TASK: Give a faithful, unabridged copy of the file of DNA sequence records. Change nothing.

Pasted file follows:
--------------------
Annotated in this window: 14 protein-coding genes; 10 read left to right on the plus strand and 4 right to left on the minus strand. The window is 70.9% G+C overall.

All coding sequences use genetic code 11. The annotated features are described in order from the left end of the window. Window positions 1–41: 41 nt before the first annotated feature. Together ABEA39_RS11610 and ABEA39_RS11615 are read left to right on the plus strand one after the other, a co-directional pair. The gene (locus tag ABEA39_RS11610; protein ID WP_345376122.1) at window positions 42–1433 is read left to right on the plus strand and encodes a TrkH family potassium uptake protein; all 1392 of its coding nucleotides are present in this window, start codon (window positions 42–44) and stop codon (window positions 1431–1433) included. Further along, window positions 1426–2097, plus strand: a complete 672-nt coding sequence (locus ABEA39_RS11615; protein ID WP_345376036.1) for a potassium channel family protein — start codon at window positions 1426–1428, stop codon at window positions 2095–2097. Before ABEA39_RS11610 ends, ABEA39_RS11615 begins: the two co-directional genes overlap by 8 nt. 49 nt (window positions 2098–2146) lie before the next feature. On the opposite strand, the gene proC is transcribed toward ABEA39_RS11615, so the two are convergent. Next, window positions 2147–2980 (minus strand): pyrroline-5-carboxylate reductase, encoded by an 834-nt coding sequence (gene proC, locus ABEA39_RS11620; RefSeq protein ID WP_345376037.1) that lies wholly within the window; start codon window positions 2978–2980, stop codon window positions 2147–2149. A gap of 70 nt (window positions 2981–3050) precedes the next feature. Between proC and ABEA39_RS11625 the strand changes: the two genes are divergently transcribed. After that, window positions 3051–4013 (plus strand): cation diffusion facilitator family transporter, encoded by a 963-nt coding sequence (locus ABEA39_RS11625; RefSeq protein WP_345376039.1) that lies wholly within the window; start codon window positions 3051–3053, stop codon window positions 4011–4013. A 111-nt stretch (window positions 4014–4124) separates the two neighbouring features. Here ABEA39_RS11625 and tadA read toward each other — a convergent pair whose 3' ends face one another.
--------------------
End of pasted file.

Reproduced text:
Annotated in this window: 14 protein-coding genes; 10 read left to right on the plus strand and 4 right to left on the minus strand. The window is 70.9% G+C overall.

All coding sequences use genetic code 11. The annotated features are described in order from the left end of the window. Window positions 1–41: 41 nt before the first annotated feature. Together ABEA39_RS11610 and ABEA39_RS11615 are read left to right on the plus strand one after the other, a co-directional pair. The gene (locus tag ABEA39_RS11610; protein ID WP_345376122.1) at window positions 42–1433 is read left to right on the plus strand and encodes a TrkH family potassium uptake protein; all 1392 of its coding nucleotides are present in this window, start codon (window positions 42–44) and stop codon (window positions 1431–1433) included. Further along, window positions 1426–2097, plus strand: a complete 672-nt coding sequence (locus ABEA39_RS11615; protein ID WP_345376036.1) for a potassium channel family protein — start codon at window positions 1426–1428, stop codon at window positions 2095–2097. Before ABEA39_RS11610 ends, ABEA39_RS11615 begins: the two co-directional genes overlap by 8 nt. 49 nt (window positions 2098–2146) lie before the next feature. On the opposite strand, the gene proC is transcribed toward ABEA39_RS11615, so the two are convergent. Next, window positions 2147–2980 (minus strand): pyrroline-5-carboxylate reductase, encoded by an 834-nt coding sequence (gene proC, locus ABEA39_RS11620; RefSeq protein ID WP_345376037.1) that lies wholly within the window; start codon window positions 2978–2980, stop codon window positions 2147–2149. A gap of 70 nt (window positions 2981–3050) precedes the next feature. Between proC and ABEA39_RS11625 the strand changes: the two genes are divergently transcribed. After that, window positions 3051–4013 (plus strand): cation diffusion facilitator family transporter, encoded by a 963-nt coding sequence (locus ABEA39_RS11625; RefSeq protein WP_345376039.1) that lies wholly within the window; start codon window positions 3051–3053, stop codon window positions 4011–4013. A 111-nt stretch (window positions 4014–4124) separates the two neighbouring features. Here ABEA39_RS11625 and tadA read toward each other — a convergent pair whose 3' ends face one another.